t is easy to be taken aback by how quickly digital information and communication technology (ICT) has become indispensable to government, the economy and everyday life. Vital infrastructure such as electrical grids, hospitals, media and transportation networks have become ICT reliant. The weapons and defensive systems of most advanced economies have followed suit. But the same flowering of ICT infrastructure that has produced wondrous gains in efficiency carries with it an inherent vulnerability, presenting a novel avenue of attack through cyberspace by which hostile actors can strike. Governments have been slow to rouse themselves to this threat; a recent report from the US Government Accountability Office (2018) admonished the Department of Defense for its lax standards, asserting that many US weapons systems could be disabled through simplistic cyber attacks. This pervasive vulnerability to threats from cyberspace has worrying implications for national security and international stability.

The technical and political difficulties of accurately attributing cyber attacks offer hostile actors the ability to avoid punishment, creating an “offence-dominant” environment. Shared supply chains and reliance on a small number of ICT platforms ensure that government infrastructure and security systems possess the same technical vulnerabilities as the private sector, many of which are well known or easily discoverable. Antiquated global governance surrounding the use of force has allowed malicious actors to perpetrate mischief while staying just below the threshold that would provoke a response. In combination, these factors present a challenge to the maintenance of global stability, which both national governments and international organizations are struggling to cope with.

Shared supply chains and reliance on a small number of ICT platforms ensures that government infrastructure and security systems possess the same technical vulnerabilities as the private sector, many of which are well known or easily discoverable.

The rapid rate of technological change inevitably outpaces government and society’s ability to comprehend that change. This is true at both the national and the international level. National governments and international organizations are now struggling to understand the vulnerabilities posed by the world’s unprecedented reliance on digital infrastructure, and the destabilizing effect this may have on the current international order.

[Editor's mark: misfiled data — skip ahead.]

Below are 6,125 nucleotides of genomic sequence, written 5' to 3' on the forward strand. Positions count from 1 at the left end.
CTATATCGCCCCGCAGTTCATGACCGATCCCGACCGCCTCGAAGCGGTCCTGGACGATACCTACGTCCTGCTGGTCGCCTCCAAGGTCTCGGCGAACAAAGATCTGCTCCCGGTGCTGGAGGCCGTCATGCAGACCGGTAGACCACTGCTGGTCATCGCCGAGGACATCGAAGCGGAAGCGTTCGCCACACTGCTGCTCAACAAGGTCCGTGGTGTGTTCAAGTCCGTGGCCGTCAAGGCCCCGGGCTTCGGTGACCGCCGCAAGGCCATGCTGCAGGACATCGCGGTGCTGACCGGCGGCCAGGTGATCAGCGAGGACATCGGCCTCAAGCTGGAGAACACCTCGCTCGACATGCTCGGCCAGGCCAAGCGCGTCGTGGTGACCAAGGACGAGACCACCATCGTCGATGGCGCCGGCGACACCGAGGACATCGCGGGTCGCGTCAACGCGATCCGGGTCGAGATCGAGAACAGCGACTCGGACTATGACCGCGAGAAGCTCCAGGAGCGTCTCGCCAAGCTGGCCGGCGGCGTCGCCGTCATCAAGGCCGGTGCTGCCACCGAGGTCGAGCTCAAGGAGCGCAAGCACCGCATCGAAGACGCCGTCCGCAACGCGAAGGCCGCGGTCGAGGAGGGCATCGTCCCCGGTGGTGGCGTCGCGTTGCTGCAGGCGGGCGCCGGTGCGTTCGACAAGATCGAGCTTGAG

Well-established concepts within international security, such as the effectiveness of deterrence strategies, have been cast into doubt. Nonetheless, a few broad implications of the new importance of the cyber domain can be observed from within a general climate of uncertainty.

Attribution Uncertainty

Strategic stability at the global level relies on the concept of deterrence — preventing aggression by threatening harsh punishment, or by imposing costs that exceed any benefits from attack. The anonymity granted to actors in cyberspace makes it tough to identify the culprit of a given attack with a high degree of certainty (the origin of a piece of malware is much less obvious than the origin of a missile strike), undermining the effectiveness of deterrence strategies and emboldening attackers (Solomon 2011).

While there has been some progress in improving the technical aspect of cyber attack attribution, political difficulties remain. After all, for a deterrence strategy to work, a state must retaliate once an attack is identified, and allies committed to collective defence must come to their aid. Despite traditional rhetoric, such assistance is never automatic, and the added problem of convincingly attributing cyber attacks adds another layer of uncertainty to the political calculus. Honouring commitments to allies can be costly, and states will be reluctant to bear this burden if there remain any doubts about the identity of the attacker. In this way, the cyber-attribution problem can undermine the cohesiveness of alliances and, by extension, international stability.

Another factor that plays into attribution difficulties is the growing technological capability of the private sector. This has empowered a plethora of actors, such as cyber security firms, to perform their own cyber attribution and contest the attribution claims of state governments (Romanosky 2017). Claims made by states must now survive inspection by subject matter experts in the private sector (many of whom have experience in the defence and intelligence communities), who question all factual disclosures and explanations. The waters of attribution are further muddied by politicians and members of the media who are often quick to denounce suspected culprits despite lacking technical evidence. When the French media outlet TV5Monde was infiltrated by hackers claiming to be affiliated with the Islamic State group, certain politicians and members of the media were quick to run with this story, although the French prosecutor’s office later found the evidence pointed toward a Russian espionage group (Soesanto 2017). This has had the effect of eroding national governments’ authority over such matters, aggravating uncertainty.

Offence Dominance

An assertion frequently made about cyberspace is that attacking is relatively easy, and protection and defence much more difficult, compared to conventional theatres of war (Kello 2013). Attacks and espionage in cyberspace can generally be perpetrated at lower cost compared to traditional methods. The 10 million daily intrusion attempts at the Pentagon speak volumes about the affordability of offensive cyber operations (Fung 2013). This allows traditionally weaker actors to pose a threat to the United States and its allies in ways not previously possible.

The US Pentagon reports getting 10 million cyber intrusion attempts a day, a volume that speaks to the relative affordability of offensive cyber operations. (Photo: Shutterstock.com)
The US Pentagon reports getting 10 million cyber intrusion attempts a day, a volume that speaks to the relative affordability of offensive cyber operations. (Photo: Shutterstock.com)